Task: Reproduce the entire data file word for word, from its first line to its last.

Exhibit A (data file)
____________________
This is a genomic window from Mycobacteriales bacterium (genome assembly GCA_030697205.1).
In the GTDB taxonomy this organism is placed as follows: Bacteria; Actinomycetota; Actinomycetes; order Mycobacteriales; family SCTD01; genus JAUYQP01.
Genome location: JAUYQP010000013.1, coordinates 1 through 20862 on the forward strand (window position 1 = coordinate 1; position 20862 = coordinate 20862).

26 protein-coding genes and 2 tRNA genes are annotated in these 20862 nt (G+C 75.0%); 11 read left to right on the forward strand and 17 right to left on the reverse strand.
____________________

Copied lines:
This is a genomic window from Mycobacteriales bacterium (genome assembly GCA_030697205.1).
In the GTDB taxonomy this organism is placed as follows: Bacteria; Actinomycetota; Actinomycetes; order Mycobacteriales; family SCTD01; genus JAUYQP01.
Genome location: JAUYQP010000013.1, coordinates 1 through 20862 on the forward strand (window position 1 = coordinate 1; position 20862 = coordinate 20862).

26 protein-coding genes and 2 tRNA genes are annotated in these 20862 nt (G+C 75.0%); 11 read left to right on the forward strand and 17 right to left on the reverse strand.